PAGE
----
Do you ever doubt yourself? If so, how do you get past that?
Oh of course! I don’t think I would be a woman if I didn’t doubt myself, unfortunately. And I’m a pretty confident person, but I definitely have moments of self-doubt or the dreaded imposter syndrome.
My husband is definitely a good sounding board to remind me when I’m being unfair or hard on myself. He will consistently show me how I might under value myself. It’s hard to be your own mirror sometimes. But when I do have moments of self-doubt, I find that talking to my cheerleaders and also looking back at moments of success, even if they’re small, helps remind me that I’m on to something and that I just need to keep plugging along.
I would say there has been no endeavor of mine that has given me more self-doubt than launching my brand and YouTube channel. There are times I feel the momentum, and then there are other times I wonder, is anyone watching this? Bueller?? But when I get one friend or stranger who tells me how much they love it and to keep doing it, it’s as good as if I hear it from thousands of people. It means the world, and those affirmations keep me going on the slow days as well.
We love your social media content – your videos, particularly with your kids and your dad, are amazing. What is the key to creating engaging content?
I have to say that I love that I’m being asked this question, because I feel like I am the farthest thing from the expert on this! But I’ve learned A LOT along the way, and I am MORE THAN HAPPY to share anything I’ve picked up. The good news is that ANYONE can learn this skill.
Ultimately, being as authentic as possible on social media is critical – it’s what the viewer looks for and it helps them feel like they know the real you. So that means being unapologetically and unabashedly yourself. So, for example, don’t be afraid of looking like a total goofball when you dance around with your kids and your Dad (who by the way, is totally my secret weapon since he’s just so damn funny).
Also, know your goals and your audience. I would say this is the most important thing in any brand – whether it’s a business or a social media page. Through my social media, I want to entertain people, I want to make people feel like they know me, and I want to advertise my brand. And those objectives will typically dictate my posts.
How has being a mom impacted decisions you’ve made regarding your career?
Oh, so much. Ha, I love to think of myself as a boss lady, but the kids end up being the real bosses, right? I left government when my second boy was born, in part because I knew how difficult it would be to do a job like the one I had (which was literally 24/7) with a toddler and baby. And instead of pursuing a full-time network position, I started my own consulting business and did foreign policy commentating for the networks, which allowed me a ton of flexibility and a lot of agency over my own schedule, which in the end is everything – having flexibility is what has allowed me to run after my career.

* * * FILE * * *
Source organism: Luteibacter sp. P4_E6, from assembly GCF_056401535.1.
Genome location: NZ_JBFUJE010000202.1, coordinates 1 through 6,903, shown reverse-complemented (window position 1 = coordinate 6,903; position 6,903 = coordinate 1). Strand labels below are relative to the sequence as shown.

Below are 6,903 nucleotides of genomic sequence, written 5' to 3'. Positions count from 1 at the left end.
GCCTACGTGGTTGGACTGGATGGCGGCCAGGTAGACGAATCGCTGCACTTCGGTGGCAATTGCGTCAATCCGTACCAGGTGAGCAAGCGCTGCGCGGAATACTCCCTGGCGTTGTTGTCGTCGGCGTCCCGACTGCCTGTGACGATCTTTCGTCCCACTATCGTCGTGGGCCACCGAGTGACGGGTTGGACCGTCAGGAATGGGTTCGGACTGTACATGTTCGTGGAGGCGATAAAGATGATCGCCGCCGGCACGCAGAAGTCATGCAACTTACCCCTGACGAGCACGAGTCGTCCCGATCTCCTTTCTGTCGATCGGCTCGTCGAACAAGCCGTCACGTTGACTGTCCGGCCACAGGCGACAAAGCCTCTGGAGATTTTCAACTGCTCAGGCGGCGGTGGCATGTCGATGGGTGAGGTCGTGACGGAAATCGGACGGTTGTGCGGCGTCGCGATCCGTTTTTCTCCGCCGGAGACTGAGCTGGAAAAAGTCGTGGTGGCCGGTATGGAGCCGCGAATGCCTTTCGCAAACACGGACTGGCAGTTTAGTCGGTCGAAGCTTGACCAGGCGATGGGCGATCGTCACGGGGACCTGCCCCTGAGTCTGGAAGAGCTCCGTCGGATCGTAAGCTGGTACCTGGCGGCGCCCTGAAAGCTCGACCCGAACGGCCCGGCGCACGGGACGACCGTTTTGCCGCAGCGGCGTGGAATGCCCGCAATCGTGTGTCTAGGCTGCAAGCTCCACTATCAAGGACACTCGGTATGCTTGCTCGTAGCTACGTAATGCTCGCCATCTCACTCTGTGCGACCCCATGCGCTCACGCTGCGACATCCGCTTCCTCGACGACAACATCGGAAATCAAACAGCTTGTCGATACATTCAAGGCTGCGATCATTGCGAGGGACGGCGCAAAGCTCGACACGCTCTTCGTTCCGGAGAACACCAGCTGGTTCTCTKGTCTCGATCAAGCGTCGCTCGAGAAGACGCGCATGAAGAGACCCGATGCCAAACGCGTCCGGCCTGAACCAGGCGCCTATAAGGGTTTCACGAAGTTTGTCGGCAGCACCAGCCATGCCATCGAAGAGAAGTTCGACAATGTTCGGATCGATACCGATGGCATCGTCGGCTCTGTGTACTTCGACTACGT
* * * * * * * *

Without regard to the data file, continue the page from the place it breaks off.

I will say that launching my brand and YouTube channel (when I was 8 months pregnant) was way more work than I appreciated and it has taken a life of its own, which is amazing! But the flexibility is still built in – for example, one of the advantages to buying the equipment and taping at my house is the amazing flexibility it gives me with young children and a baby, in particular. And that was the plan before the pandemic hit so it turned out to work in my favor!
You have added a little girl to your pack recently – what are you going to tell her about being a woman, working in male-dominated industries and following her dreams?
Oh, I’m so excited to pump her up and be her cheerleader. I’ll always remind her that she’s gonna crush it so that she feels a sense of self-confidence. I’ll tell her what my mom told me – that women are naturally smarter (ha, well she did!) – and that women are the catch. I’ll tell her she can do whatever she wants and achieve whatever goal she wants, so long as she works hard and puts her mind to it. And I’ll tell her what my dad told me – which was that I would be successful no matter what I did. And finally, I’ll tell her that when she’s faced with a mansplainer (which has happened to me on live TV NUMEROUS times), to not be afraid to speak up and show the room just how fabulous she is. In the end, it boils down to confidence and continuously fueling that confidence (with a dash of humility and gratitude, of course).
Awesome! What’s next for you?
For the first time, I really don’t know! Launching my brand and hosting a show was a huge goal for me – truly a lifelong dream. But I don’t think this is the peak! I’m looking forward to building further on my brand by expanding the team in order to pursue additional efforts like live events at universities and colleges and possibly a podcast, among other initiatives. The sky is the limit!